A DA's investigator, Butch Gupta, was assigned to the case. Gupta did do what he was supposed to do. He quickly confirmed Julie's allegations, and received from Julie’s telephone incriminating recordings of Bleecker not only admitting he'd taken money for work not done, but the obscene crank call Bleecker had made when Bleecker learned Julie had gone to the Contractor's Board. Gupta also recorded the phone messages that Bleecker left on Julie's answering machine claiming that he'd purchased materials and would have things installed pronto.
According to DA spokesman Mike Geniella, the two top prosecutors in the DA's office, DA Eyster and Paul Sequiera, "never did see this one. Eyster almost always looks at everything, and I mean everything that comes through the office, but this one went right on by."
Geniella went on to say that these cases are "almost always" prosecuted as misdemeanors because the amounts of money involved are relatively small and straight-up felony fraud hard to prove.
Ms. Cook finds it impossible to believe that a guy can fake a legitimate license and take her money for work not done. "I wonder," she says, "if the justice system has ever caught a bank robber who stole $150,000 and reduced his sentence to trespassing?"
She says she knows of other people who've been cheated by the two men, and if an example isn't made of them via punishment that hurts, more victims are inevitable.
Ms. Cook summarizes her frustration: "I could spend the better part of the rest of my life trying fix the problems Bleecker and Hoehn created. And Bleecker gets away with 50 hours of community service and Hoehn gets away with no charges!"
What happened is this, and it often happens here and in courtrooms everywhere else. A fast game of Let's Make A Deal was played out in court without the victim of the crime being included. Fraud was not on the table because fraud takes some work to prove. Without Julie being informed, charges against Bleecker were first filed in January of this year, and after 15 court appearances finally, in Judge Moorman's courtroom, Bleecker was sentenced to a mere 18 month's probation and 50 hours of community service.
"The public might want to be aware that our case was considered small potatoes," Julie warns. "But how many people in Mendocino earn over $150,000? How many people consider a case of $150,000 as too small to bother with? The second thing the public should realize is by allowing this crime to go unpunished it is encouraging the very people that commit these crimes to flourish. Is that what we want in our DA's Office--one that encourages crime? A DA's office should be about pursing justice for the victims."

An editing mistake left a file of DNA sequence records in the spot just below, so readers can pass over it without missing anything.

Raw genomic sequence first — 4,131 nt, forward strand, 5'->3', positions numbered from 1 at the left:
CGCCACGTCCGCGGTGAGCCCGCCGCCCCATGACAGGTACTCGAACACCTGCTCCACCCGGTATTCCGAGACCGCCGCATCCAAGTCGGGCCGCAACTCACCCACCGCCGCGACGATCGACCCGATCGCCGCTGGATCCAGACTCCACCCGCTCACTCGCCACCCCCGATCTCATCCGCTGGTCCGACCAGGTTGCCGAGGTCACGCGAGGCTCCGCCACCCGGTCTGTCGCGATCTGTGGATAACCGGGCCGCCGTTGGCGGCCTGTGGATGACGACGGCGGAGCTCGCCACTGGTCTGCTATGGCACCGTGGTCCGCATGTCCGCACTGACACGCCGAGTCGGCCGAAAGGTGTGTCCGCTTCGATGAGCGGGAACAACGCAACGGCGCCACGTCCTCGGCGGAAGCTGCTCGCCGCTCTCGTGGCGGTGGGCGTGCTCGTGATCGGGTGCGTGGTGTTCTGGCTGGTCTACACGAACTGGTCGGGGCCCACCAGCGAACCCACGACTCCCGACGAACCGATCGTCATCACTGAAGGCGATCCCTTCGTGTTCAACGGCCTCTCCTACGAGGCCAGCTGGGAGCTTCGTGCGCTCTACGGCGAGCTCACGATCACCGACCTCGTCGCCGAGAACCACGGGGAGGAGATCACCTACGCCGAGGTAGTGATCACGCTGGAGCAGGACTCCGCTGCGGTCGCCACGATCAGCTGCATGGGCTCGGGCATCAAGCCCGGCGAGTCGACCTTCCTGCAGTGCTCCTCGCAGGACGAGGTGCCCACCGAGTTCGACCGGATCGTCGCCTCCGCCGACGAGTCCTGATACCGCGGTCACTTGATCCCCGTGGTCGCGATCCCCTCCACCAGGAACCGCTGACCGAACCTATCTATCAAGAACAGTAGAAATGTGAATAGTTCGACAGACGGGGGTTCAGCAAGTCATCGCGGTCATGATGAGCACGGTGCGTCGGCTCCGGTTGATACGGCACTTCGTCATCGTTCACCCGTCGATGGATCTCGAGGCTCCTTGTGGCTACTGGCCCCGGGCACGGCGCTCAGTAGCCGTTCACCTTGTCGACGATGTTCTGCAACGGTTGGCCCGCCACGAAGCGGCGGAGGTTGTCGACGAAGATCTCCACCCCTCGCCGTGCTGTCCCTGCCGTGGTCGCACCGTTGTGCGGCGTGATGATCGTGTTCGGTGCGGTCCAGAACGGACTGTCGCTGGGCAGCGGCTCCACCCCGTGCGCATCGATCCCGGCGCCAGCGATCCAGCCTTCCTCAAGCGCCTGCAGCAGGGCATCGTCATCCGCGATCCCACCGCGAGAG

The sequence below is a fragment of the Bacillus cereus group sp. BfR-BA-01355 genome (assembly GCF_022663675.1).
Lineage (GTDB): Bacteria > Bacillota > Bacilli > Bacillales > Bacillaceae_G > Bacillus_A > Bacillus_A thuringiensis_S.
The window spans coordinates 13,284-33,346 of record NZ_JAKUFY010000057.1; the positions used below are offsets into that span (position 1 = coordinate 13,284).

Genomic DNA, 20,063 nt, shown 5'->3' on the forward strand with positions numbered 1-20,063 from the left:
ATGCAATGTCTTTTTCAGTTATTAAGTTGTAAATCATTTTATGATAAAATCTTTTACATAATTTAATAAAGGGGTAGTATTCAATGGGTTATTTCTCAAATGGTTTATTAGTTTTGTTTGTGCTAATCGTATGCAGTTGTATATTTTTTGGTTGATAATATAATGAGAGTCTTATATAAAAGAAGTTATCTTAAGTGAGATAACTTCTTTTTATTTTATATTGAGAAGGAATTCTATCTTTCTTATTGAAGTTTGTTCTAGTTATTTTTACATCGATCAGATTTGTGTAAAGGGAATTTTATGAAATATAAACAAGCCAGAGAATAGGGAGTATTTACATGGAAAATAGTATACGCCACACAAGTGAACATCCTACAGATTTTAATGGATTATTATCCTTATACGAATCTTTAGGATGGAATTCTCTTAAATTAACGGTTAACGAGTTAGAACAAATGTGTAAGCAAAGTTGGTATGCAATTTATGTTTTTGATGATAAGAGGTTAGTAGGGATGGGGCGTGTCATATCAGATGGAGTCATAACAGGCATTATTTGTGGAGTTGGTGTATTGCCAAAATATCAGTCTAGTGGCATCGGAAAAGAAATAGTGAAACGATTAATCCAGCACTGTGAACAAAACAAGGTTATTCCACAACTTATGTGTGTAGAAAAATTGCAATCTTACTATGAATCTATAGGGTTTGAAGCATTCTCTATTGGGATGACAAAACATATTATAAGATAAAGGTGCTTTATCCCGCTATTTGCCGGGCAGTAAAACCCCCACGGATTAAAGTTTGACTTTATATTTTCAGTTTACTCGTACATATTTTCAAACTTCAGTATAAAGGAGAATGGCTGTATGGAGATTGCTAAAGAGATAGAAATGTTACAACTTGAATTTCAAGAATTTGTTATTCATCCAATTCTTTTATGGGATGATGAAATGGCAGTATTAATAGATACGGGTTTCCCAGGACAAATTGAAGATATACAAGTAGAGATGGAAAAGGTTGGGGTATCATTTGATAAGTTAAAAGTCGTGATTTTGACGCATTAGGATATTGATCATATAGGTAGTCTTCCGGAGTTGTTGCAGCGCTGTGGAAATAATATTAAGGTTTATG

The feisty senior sums up her present situation.
"And much of what had been done on my cabin will eventually have to be done over. It's not even close and I don't know whether it can ever be finished. I have been told nothing will fit in the area Bleecker had designated for a spiral staircase. I have been told that the south wall of the building would have to be knocked out by several feet for one to go in. There is no heat. Most of the electrical has not been installed. I have finished the floor and ceiling and put a porch and front door on, where previously I had to climb a ladder to get to the door opening. There are no gas lines for propane to heat the house or for the stove. There is no hot water heater (he was going to install an instant hot water heater). The worst thing is I have no idea whether he has gotten permits and inspections for anything he has done."
Bleecker and his victim will be back in court the afternoon of August 18th to hash out how much Bleecker will re-pay Julie for work not done.
"The DA’s Victim-Witness person has asked me to gather my receipts for the damages I have incurred," Julie rightly complains. "I don't have the money to pay a contractor for the kind of time it will take to uncover all the problems, and I have not been able to get any quotes on the fines I will get for not getting permits or what the charges will be to bring the cottage up to code. Contractors do not want to look over someone else's bad job and they are not about to do this pro bono. It's my understanding the cost of the engineering, permits and equipment, etc. for the septic could be upwards of $15,000. That's about a third again the price of what I paid Brandon, and this is work that he said was part of the contract."
Ms. Cook says someone has been parking at the foot of her driveway at night. "He just sits there for a while with his headlights on and then leaves. Ms. Cook's co-complainant says her property has been vandalized. Both say the Sheriff's Department will not note these occurrences, although these are elderly women living mostly alone.
Mr. Bleecker did not respond to my offer to print his side of the story. I was unable to reach Mr. Hoehn. I have seen all the documents corroborating Ms. Cook's allegations, allegations now confirmed as true by Mr. Bleecker's misdemeanor conviction.
Ms. Cook says she was "shocked when I was told Brandon [Bleecker] was assigned a Public Defender. When I asked Helen Nicholas, from the Victim Witness office, how Brandon could get a Public Defender, she responded, 'Because he qualified.' At that point I was not so embarrassed about being bilked out of my money. The County was being bilked out of their money, the public's money, as well."
The obscene phone call from Bleecker to Ms. Cook, and a phone call from Bleecker indicating that he had purchased all the materials to complete the cottage, were recorded on Julie's answering machine. Investigator Gupta has recorded copies of these calls.